Here you’ll find beginning photography tips so you can learn basic photography and how to take good pictures one step at a time. Discover the ABC’s of exposure, composition, lighting — and let’s not forget about creativity!
Larry Monczka, our special guest writer, has contributed a fabulous article with basic photography tips to take your pictures from snapshots to wall-worthy. It’s all in the details.
Digital Photography for Beginners
If you’re just starting out in photography, let me welcome you to the fun! There’s lots to learn, but you shouldn’t feel overwhelmed. You don’t need to know everything all at once, and you don’t need to know everything to start enjoying photography right away.
If you’re ready to learn a few things to get started, then you’ve come to the right place. This section contains a collection of helpful tips on digital photography for beginners to prepare you for great shooting. Read this basic photography information before you head out with your camera! Find out about everything from the “golden hour,” to insuring your gear, to creating the right state of mind.
When you start using a digital camera, it’s usually in one of the built in “program” modes. If you’re here visiting this website, then I’m guessing that you might be ready to take your first tentative steps out of program mode, and start making some decisions about exposure settings yourself. Once you do, you’ll never look back! You will find that by learning about exposure, you actually gain the extra creative control to do things like blur motion, and use selective focus. How are motion and focus related to exposure? Read on, and find out!
Understanding exposure basics is crucial to making a great photograph. Spend some time to understand the four ingredients of exposure: light in the scene, ISO,shutter speed and aperture. Don’t be intimidated! The concepts are not hard, and once you get your head around them, you’re well on your way to great images!
Find tips on picture composition to help you create more compelling images. Hone your skills in seeing, choosing, arranging and framing picture elements. What are the rules of composition in photography, and when should you break them?
Before striving for any goal, it’s a good idea to define it clearly. So, before you can achieve good composition in photography, you need to understand what that means. What is composition, anyway?
Why is Good Photo Composition Important?
Picture composition is one of the most important aspects of a great photograph. What you include in the image (and what you don’t), and how you arrange the elements within the frame, contribute significantly to the overall success of the image. Will it have impact? Will it convey your message?
The purpose of making a photograph is the effective expression of facts, ideas, or feelings. Whatever the photographer is trying express guides the photography composition. Two photographers shooting the exact same scene at the exact same time may choose entirely different compositions, each to reinforce their personal interpretation of the scene. For example, two photographers shooting the streets of Manhattan may each have a different story to tell. One might get down low with a wide angle lens to emphasize a homeless person in the foreground, contrasting poverty and wealth in the city. The other photographer might shoot a horizontal frame to take in all the skyscrapers and the big city skyline. There’s no right or wrong, but the elements included, and the perspective taken, should serve to strengthen the story being told.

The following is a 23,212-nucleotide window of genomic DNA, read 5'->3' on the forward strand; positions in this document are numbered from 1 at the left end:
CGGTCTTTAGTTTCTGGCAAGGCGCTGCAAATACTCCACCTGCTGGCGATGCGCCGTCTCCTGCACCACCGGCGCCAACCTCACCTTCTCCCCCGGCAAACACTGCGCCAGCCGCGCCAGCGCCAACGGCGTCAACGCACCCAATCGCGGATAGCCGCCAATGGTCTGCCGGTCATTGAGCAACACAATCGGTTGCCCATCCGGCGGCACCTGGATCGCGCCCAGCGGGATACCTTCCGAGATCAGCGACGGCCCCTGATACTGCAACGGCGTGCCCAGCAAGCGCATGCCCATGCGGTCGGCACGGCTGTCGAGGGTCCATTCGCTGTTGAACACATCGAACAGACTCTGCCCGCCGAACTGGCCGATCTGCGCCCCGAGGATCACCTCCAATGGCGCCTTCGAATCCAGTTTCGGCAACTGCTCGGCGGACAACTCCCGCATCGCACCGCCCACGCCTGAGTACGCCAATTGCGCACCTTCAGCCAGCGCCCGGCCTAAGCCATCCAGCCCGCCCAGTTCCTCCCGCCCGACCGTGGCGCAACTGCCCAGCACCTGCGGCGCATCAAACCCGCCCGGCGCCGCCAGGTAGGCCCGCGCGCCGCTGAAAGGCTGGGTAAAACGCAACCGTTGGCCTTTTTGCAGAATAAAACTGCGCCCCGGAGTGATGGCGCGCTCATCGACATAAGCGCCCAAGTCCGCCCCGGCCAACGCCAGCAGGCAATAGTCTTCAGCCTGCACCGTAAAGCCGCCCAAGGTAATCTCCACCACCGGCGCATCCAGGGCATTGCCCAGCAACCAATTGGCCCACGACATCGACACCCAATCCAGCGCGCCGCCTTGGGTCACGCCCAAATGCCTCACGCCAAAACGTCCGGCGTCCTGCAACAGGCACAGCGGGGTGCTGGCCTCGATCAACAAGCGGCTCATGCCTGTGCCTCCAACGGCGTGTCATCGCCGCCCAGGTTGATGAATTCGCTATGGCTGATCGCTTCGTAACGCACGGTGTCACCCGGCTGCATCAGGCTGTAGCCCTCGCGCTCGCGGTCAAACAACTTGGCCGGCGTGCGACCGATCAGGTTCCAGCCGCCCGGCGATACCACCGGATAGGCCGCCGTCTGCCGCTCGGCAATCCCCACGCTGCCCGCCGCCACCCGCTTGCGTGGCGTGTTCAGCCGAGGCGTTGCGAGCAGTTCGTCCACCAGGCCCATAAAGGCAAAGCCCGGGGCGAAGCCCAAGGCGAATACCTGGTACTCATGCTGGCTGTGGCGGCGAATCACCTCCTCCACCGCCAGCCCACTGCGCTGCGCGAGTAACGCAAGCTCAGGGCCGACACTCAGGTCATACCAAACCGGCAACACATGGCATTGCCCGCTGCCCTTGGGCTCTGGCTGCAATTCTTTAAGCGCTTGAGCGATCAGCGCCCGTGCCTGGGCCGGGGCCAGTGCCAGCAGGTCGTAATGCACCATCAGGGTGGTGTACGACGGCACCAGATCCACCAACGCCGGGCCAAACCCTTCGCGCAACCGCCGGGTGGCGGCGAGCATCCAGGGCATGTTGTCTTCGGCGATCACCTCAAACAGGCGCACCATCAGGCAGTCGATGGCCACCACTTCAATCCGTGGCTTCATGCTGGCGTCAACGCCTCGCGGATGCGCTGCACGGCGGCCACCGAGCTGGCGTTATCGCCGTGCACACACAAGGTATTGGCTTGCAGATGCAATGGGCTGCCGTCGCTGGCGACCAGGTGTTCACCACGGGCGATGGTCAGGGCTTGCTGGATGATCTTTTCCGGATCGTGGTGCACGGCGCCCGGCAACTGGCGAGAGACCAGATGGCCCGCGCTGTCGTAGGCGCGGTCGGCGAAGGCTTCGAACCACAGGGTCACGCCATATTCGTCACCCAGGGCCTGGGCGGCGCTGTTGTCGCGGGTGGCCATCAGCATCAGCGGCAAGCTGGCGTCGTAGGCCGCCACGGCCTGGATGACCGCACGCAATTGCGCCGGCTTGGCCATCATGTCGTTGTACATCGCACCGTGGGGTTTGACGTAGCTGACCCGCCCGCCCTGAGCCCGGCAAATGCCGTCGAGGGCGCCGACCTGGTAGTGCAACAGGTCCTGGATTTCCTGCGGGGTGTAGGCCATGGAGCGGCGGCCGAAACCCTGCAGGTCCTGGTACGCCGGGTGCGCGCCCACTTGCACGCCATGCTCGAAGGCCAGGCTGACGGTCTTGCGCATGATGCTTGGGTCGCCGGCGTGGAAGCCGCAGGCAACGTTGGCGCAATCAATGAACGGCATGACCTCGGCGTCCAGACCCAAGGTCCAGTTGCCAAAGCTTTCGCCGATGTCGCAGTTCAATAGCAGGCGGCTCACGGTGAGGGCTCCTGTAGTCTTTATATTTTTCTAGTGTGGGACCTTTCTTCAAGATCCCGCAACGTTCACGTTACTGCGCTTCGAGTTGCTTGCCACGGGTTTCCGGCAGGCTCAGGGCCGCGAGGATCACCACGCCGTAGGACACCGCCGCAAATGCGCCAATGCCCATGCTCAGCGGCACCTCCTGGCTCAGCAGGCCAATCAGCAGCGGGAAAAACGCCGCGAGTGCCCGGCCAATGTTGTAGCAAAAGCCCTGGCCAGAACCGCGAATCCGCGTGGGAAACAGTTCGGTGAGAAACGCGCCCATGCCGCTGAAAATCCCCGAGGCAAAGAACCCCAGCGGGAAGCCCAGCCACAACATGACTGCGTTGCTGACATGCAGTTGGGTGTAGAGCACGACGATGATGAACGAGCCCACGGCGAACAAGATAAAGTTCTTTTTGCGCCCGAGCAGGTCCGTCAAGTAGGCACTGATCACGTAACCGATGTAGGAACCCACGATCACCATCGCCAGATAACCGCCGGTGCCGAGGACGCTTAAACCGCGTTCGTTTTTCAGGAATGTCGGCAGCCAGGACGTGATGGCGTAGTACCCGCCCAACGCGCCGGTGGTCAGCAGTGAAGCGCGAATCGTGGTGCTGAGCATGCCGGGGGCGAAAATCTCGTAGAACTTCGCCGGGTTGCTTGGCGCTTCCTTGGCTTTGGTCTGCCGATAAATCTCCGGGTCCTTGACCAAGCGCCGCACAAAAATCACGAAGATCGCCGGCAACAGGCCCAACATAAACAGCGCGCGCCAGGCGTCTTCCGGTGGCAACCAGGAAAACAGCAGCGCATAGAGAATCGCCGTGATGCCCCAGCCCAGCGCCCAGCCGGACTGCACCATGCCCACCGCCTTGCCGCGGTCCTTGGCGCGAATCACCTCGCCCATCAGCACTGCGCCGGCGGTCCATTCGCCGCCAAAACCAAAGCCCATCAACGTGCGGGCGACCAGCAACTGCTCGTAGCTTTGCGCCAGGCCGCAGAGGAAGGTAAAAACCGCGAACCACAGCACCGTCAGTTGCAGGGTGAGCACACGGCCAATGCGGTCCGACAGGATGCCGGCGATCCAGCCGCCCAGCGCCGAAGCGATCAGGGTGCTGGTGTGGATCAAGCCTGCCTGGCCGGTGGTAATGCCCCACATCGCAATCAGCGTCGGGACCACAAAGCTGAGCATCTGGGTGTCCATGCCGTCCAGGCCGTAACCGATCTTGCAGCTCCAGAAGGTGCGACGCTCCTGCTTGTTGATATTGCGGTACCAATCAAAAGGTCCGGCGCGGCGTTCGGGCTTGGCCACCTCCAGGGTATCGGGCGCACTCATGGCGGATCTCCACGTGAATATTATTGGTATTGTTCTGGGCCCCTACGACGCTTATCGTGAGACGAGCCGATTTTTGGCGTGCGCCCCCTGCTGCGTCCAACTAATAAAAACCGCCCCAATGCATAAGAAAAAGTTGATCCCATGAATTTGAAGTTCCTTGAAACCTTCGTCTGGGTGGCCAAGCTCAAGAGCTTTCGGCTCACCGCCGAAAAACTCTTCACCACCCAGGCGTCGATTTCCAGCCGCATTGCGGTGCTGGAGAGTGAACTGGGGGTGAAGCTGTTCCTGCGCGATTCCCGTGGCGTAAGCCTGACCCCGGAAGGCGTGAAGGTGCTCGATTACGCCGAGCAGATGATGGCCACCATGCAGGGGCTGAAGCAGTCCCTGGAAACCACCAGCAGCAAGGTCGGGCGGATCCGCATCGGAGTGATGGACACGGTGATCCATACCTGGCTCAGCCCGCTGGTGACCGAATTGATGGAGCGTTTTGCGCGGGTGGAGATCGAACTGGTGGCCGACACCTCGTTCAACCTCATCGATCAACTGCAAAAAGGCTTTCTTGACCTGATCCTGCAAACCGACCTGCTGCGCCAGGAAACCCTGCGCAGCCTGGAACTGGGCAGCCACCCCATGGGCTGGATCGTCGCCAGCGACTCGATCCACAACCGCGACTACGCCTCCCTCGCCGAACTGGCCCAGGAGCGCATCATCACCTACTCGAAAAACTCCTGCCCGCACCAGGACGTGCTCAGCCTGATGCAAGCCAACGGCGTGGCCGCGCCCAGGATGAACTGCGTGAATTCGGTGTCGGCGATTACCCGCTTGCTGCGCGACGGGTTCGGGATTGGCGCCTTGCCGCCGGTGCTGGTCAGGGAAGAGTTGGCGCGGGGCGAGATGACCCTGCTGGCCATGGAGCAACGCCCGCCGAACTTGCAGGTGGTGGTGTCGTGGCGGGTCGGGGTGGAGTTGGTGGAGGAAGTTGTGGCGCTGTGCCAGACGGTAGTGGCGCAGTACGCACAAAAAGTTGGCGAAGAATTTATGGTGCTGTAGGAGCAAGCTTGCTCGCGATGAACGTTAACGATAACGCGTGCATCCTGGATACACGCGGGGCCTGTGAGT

All this implies that you actually do have a vision, or a story to tell with your image. In fact, that’s one of the first keys to making a good photograph. Understanding why you want to take the picture, and analyzing what has attracted you to the scene, allows you to emphasize the right elements in your picture so that your message is conveyed to the viewer.
Once you master the different aspects of good photography composition, you can begin to make deliberate choices about how you use them to express your own vision.
Visual design elements are the fundamental building blocks of your image. They include light, lines, shapes, texture and perspective. All images can be broken down into these elements. Each one can be used to convey information. These elements form the visual vocabulary you use to speak your message.
Photography Rules of Composition
Once you understand the vocabulary of images, in the form of visual design elements, you then need to understand the grammar. How you assemble the elements together determines whether the final image “works” or not. In fact, the photography rules of composition are not hard and fast rules; rather, they are guidelines that you can use to combine your picture elements so that you tell your story most effectively. You need to be aware of them, but they cannot guarantee a good image. It’s up to you to learn when to apply them — and when to break them. This comes through
practice and experience. Here are some rules for you: